Plaintiffs attack COPA on several grounds: (1) that it is invalid on its face and as applied to them under the First Amendment for burdening speech that is constitutionally protected for adults, (2) that it is invalid on its face for violating the First Amendment rights of minors, and (3) that it is unconstitutionally vague under the First and Fifth Amendments. The parties presented evidence and argument on the motion of plaintiffs for a temporary restraining order on November 19, 1998. This Court entered a temporary restraining order on November 20, 1998, enjoining the enforcement of COPA until December 4, 1998. (Document Nos. 29 and 30). The defendant agreed to extend the duration of the TRO through February 1, 1999. (Document No. 34). The parties conducted accelerated discovery thereafter. While the parties and the Court considered consolidating the preliminary injunction hearing with a trial on the merits, the Court, upon due consideration of the arguments of the parties, ultimately decided that it would proceed only on the motion for preliminary injunction. (Document No. 39). There necessarily remains a period for completion of discovery and preparation before a trial on the merits.
The defendant filed a motion to dismiss the entire action pursuant to Federal Rule of Civil Procedure 12(b)(1) for lack of standing in addition to her arguments in response to the motion for preliminary injunction. (Document No. 50). The plaintiffs filed a response to the motion to dismiss (Document No. 69), to which the defendant filed a reply. (Document No. 81).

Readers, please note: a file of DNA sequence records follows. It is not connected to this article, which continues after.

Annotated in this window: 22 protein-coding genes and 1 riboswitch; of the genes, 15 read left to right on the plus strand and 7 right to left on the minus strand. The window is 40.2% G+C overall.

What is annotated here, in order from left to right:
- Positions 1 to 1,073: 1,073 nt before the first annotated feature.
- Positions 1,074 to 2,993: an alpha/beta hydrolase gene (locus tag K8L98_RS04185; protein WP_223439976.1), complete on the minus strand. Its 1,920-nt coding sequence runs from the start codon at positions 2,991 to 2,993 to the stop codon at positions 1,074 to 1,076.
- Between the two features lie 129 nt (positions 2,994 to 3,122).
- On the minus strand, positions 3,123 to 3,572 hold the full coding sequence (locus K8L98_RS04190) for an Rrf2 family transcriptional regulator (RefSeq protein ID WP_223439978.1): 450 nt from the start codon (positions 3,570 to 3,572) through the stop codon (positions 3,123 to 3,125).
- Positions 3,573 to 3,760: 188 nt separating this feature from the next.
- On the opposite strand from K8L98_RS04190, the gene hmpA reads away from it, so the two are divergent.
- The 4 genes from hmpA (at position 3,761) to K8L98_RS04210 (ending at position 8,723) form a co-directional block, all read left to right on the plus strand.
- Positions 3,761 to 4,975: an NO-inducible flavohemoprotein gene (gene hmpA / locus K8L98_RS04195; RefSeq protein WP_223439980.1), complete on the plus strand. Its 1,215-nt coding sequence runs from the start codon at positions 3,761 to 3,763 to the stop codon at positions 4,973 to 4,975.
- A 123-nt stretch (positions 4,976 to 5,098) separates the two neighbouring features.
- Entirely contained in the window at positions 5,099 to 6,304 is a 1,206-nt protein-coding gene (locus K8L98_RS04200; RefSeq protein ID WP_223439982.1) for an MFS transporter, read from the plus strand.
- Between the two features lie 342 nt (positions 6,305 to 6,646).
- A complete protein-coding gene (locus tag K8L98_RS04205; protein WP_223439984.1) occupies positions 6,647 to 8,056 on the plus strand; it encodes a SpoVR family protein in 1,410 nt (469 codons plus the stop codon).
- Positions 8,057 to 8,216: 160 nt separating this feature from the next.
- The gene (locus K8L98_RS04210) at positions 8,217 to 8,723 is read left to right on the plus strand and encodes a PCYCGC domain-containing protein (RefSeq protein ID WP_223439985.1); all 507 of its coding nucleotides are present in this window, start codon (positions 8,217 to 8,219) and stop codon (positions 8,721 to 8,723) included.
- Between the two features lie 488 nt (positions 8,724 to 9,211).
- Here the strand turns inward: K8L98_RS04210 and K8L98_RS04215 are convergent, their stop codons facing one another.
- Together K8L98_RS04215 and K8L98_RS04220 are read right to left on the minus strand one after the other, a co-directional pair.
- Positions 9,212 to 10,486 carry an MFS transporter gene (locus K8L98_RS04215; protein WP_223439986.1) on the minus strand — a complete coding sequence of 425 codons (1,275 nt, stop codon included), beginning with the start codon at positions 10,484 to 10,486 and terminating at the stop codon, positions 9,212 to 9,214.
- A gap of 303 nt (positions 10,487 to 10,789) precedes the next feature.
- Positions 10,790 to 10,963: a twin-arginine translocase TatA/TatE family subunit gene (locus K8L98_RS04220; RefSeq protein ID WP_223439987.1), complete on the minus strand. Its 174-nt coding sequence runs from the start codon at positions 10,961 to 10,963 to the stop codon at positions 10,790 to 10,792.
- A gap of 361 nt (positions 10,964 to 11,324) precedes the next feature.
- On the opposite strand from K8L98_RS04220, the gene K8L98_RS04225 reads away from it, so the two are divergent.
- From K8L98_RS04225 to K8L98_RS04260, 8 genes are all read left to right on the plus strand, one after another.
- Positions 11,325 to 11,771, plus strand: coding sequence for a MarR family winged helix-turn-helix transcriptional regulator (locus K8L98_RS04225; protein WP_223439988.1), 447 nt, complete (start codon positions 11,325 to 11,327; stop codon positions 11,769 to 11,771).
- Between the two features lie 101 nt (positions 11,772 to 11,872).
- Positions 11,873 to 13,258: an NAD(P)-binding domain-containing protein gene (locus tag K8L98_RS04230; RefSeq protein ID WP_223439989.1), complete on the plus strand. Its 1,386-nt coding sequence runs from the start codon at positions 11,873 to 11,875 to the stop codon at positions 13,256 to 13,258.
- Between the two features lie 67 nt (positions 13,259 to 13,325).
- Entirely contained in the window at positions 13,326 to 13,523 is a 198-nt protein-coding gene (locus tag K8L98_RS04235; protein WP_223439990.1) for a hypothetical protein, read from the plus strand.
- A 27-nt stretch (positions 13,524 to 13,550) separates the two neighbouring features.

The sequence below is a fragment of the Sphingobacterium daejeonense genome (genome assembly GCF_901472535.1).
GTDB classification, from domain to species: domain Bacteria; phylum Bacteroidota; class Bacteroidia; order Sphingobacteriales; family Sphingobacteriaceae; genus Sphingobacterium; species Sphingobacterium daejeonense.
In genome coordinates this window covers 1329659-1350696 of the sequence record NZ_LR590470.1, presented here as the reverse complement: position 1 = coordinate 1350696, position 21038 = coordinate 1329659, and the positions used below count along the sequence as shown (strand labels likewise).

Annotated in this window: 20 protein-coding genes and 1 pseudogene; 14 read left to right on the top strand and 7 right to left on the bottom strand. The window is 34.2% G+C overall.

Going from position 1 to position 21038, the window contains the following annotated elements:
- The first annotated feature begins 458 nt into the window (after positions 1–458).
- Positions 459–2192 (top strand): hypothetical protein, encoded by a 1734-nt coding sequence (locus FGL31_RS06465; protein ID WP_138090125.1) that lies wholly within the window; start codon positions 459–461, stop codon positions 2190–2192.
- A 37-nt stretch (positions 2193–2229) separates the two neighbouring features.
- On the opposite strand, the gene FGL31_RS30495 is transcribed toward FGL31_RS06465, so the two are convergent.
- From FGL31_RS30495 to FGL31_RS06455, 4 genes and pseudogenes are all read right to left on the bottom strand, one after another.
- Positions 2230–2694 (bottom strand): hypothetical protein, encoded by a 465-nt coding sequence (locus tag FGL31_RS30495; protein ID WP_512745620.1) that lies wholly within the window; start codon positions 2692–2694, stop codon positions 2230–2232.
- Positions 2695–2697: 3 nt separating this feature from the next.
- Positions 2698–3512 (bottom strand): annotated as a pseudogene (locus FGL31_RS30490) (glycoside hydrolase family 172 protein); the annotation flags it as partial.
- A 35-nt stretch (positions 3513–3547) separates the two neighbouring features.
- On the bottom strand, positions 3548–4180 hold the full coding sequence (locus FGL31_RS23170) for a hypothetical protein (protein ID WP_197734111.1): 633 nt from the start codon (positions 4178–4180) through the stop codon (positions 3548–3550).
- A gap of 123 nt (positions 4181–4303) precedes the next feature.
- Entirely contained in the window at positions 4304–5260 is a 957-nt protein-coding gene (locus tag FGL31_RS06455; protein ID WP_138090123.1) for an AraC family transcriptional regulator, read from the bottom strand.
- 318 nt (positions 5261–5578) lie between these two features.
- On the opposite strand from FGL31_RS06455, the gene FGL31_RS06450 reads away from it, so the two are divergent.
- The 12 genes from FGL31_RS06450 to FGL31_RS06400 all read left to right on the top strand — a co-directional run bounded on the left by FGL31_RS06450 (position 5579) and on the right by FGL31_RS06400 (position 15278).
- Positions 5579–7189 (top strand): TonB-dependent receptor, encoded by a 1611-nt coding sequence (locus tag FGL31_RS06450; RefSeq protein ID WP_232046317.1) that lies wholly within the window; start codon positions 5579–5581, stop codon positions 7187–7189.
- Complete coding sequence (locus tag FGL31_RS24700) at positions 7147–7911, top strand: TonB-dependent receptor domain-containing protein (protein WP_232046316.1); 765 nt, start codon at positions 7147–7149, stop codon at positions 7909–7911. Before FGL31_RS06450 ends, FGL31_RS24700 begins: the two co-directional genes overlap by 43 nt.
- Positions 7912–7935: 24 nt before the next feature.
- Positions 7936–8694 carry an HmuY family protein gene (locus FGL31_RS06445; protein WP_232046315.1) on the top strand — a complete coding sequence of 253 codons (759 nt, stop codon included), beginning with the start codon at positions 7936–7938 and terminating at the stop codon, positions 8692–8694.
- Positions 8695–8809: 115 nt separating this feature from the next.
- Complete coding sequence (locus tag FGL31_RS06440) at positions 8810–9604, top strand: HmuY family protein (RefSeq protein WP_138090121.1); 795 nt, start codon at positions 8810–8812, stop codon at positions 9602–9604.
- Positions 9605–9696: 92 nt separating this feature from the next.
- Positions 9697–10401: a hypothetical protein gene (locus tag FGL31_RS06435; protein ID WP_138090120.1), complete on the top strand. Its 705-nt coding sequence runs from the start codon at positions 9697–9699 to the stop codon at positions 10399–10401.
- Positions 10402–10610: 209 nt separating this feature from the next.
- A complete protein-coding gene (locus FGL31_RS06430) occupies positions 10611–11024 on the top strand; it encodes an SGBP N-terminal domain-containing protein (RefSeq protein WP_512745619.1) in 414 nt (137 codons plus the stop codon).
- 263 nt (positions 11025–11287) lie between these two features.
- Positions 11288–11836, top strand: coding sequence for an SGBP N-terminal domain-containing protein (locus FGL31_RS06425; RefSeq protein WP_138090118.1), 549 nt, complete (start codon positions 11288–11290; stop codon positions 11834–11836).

On the motion of plaintiffs for preliminary injunction, the Court heard five days of testimony and one day of argument on January 20, 1999 through January 27, 1999. In addition, the parties submitted briefs, expert reports, declarations from many of the named plaintiffs, designated portions of deposition transcripts, and documentary evidence for the Court's review. Based on this evidence and for the reasons that follow, the motion to dismiss will be denied and the motion for a preliminary injunction will be granted.
I. The Child Online Protection Act
In what will be codified as 47 U.S.C. 231, COPA provides that:
(1) PROHIBITED CONDUCT.-Whoever knowingly and with knowledge of the character of the material, in interstate or foreign commerce by means of the World Wide Web, makes any communication for commercial purposes that is available to any minor and that includes any material that is harmful to minors shall be fined not more than $50,000, imprisoned not more than 6 months, or both.
(2) INTENTIONAL VIOLATIONS.-In addition to the penalties under paragraph (1), whoever intentionally violates such paragraph shall be subject to a fine of not more than $50,000 for each violation. For purposes of this paragraph, each day of violation shall constitute a separate violation.
(3) CIVIL PENALTY.-In addition to the penalties under paragraphs (1) and (2), whoever violates paragraph (1) shall be subject to a civil penalty of not more than $50,000 for each violation. For purposes of this paragraph, each day of violation shall constitute a separate violation.
COPA specifically provides that a person shall be considered to make a communication for commercial purposes "only if such person is engaged in the business of making such communication." 47 U.S.C. 231(e)(2)(A). A person will be deemed to be "engaged in the business" if the